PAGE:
- Sounding the Black Box: Linear Reproduction and Chance Bifurcations in Rabbit at Rest
- Arizona Quarterly: A Journal of American Literature, Culture, and Theory
- Johns Hopkins University Press
- Volume 51, Number 4, Winter 1995
- pp. 69-108
- View Citation
- Additional Information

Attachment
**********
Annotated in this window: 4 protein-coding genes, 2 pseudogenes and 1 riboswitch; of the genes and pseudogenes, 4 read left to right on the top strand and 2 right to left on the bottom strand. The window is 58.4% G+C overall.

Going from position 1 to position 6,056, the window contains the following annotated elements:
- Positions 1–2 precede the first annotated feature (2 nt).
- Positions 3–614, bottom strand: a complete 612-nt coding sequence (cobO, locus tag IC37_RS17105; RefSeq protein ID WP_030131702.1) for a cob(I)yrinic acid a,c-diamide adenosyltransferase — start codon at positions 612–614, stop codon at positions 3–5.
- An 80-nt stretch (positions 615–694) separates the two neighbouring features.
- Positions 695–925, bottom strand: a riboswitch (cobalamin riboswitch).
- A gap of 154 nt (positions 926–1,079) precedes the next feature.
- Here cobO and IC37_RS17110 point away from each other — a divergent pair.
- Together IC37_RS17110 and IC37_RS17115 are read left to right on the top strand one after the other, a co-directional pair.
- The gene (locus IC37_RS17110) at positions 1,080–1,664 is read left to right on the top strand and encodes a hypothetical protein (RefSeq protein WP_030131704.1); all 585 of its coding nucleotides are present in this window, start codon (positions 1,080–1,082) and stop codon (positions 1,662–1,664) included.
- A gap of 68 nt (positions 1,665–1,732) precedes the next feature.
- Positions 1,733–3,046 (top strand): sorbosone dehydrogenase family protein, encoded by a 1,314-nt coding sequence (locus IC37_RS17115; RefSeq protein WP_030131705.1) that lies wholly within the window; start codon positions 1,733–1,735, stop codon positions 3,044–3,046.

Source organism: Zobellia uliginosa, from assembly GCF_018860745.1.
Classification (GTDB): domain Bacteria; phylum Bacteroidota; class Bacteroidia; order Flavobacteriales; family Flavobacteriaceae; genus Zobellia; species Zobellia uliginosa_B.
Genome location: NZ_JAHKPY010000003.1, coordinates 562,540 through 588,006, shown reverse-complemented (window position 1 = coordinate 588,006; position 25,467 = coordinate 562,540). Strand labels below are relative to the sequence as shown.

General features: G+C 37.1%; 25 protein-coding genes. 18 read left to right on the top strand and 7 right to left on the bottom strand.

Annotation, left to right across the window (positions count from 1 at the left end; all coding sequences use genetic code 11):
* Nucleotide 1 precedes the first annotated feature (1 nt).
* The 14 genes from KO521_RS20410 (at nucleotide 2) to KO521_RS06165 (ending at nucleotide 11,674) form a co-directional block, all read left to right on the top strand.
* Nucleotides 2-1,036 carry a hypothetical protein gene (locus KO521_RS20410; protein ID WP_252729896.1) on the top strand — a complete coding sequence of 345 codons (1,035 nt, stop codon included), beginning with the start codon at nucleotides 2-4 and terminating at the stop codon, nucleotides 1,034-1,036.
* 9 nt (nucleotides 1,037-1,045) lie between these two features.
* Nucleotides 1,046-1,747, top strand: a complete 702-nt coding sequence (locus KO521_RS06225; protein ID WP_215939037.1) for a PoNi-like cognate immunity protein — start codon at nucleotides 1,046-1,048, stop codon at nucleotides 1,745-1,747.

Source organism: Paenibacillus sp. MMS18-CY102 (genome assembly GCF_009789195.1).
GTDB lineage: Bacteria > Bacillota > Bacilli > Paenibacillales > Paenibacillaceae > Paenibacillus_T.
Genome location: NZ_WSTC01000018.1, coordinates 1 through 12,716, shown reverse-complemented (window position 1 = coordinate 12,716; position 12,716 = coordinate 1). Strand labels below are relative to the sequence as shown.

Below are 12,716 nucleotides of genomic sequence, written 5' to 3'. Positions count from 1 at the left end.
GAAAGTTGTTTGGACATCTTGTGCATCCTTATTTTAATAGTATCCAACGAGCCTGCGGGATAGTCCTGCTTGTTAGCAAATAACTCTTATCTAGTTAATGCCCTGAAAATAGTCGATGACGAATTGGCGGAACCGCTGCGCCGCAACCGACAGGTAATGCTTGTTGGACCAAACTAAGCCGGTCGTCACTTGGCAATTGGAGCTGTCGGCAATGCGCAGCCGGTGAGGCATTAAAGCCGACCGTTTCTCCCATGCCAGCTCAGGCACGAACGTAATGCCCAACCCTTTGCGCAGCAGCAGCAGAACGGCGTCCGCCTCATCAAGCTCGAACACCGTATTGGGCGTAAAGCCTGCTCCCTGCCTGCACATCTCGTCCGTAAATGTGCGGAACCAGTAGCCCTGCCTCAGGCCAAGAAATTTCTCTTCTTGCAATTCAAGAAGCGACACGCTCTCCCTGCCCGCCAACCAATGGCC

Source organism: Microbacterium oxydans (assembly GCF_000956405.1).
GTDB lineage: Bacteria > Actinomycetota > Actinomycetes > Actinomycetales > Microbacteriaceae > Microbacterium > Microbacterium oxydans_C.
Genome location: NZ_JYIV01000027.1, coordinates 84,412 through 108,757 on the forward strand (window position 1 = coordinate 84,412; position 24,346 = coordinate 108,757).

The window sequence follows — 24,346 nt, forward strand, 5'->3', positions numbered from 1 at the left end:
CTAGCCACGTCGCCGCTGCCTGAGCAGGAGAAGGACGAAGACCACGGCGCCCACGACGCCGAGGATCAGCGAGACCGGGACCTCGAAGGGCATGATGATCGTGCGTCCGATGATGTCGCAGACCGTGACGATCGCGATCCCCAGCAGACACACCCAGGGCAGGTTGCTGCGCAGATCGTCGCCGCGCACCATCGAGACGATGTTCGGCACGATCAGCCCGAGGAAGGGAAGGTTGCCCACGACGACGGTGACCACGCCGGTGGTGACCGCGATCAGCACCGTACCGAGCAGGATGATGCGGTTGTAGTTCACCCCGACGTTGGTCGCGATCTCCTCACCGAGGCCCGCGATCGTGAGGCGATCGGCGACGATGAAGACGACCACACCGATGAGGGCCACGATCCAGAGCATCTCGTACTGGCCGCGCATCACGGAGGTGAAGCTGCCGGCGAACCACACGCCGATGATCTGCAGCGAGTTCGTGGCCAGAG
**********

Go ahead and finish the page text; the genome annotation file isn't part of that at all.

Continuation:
SALAH EL1 MONCEF Sounding the Black Box: Linear Reproduction and Chance Bifurcations in Rabbit at Rest What others consider as deviations are, for me, the data which determine my course. I base my calculations upon the differentials of time which, for others, disturb the "major lines" of analysis. Walter Benjamin, Das Passagen-Werk What living together is. What is the Collective? ... I still shall not decide whether the parasite is relational or real. ... I can also think that the one who eats with me ... is only a useful figure for thinking about adulthood , my fatigue at the end of the day, explosions, losses, hidden power, and the degradations or bursts of messages in the networks. Michel Serres, TL· Parasite We believe that feelings are immutable, but every sentiment . . . has a history. We believe in the dull constancy of instinctual life and imagine that it continues to exert its force indiscriminately in the present as it did in the past. But a knowledge of history easily disintegrates this unity, depicts its wavering course, locates its moments of strength and weakness, and defines its oscillating reign. It easily seizes the slow elaboration of instincts and those movements where, in turning upon themselves, they relentlessly set about their self-destruction. . . . History . . . should become a differential knowledge of energies and failings, heights and degenerations , poisons and antidotes. Michel Foucault, "Nietzsche, Genealogy, History" ?t??? the gigantic METAPHORic mosaic that constitutes Rabbit at Rest, Thelma Harrison's disease—systemic lupus erythematosus —is perhaps the metaphor that best represents the symptoArizona Quarterly Volume 51, Number 4, Winter 1995 Copyright © 1995 by Arizona Board of Regents ISSN 0004- 1 610 70Sahh el Moncef matology of postmodern economy as Updike retraces it in the dialectical movements of the psyche, the soma, and the societas. Indeed, at the heart of the many references to Thelma's disorganized body lies one of Updike's most ambitious narrative projects: the reconstruction of a complex structure of general equivalence between the effects of biological destabilization at the level of the "psychosomatic economy" of the subject and the effects of logical destabilization at the level of the political economy of the social body (Marty, Mouvements de vie 7-20, 82114 ). Thus, fot instance, when Thelma's pastor refers to her disease during her funeral service, he conveys far more than the account of a "physical affliction": She had explained her physical affliction to him as a minor misunderstanding, as a matter of some tiny wires in her system being ctossed. Then she had suggested . . . that perhaps God was responsible only for what we ourselves could experience and see, and not responsible for anything at the microscopic level.1 In more than one respect, the entire novel is a confirmation of the generality of Thelma's condition. As they express themselves in het body, the unpredictable movements of her immune system are literally an incarnation of the socio-economic condition of postmodern America. Gradually succumbing to the chain reactions of generalized parasitism, her body is a vivid embodiment of the (bio)logical paradox that contributes to the novel's dialectical vision of the political and psychosomatic economies of late capital. For what is at work in the disorganization ofThelma's biological processes is the insuperable aporia of chance effects superseding foundational causes: in the chaotic logic ofher "system ," we see the "minor misunderstandings," the "tiny" systemic catastrophes , and the unmappable play of "microscopic" work deconstructing and eventually supplanting the work of God, ultimate regulator of the economies of the psyche, the soma, and the societas.2 Like Thelma's destabilized immune system, the social body also finds itself confronted with the paradoxical logic of a parasitical economy "chewing [itself] from within" even as it reproduces itself: "We're turning into mad dogs," as Harry puts it, "the human race is one big swamp ofviruses" (Rest 328, 185). (And when he tells Stavros that "there's a lot of disasters ... for no apparent reason," the latter's ironic reply is significant only to the Sounding the Black Box71 extent that it problematizes the hierarchical relation between foundational causes and chance effects in the economy ofthe social body [Rest 233]· By arguing that every catastrophe has "some...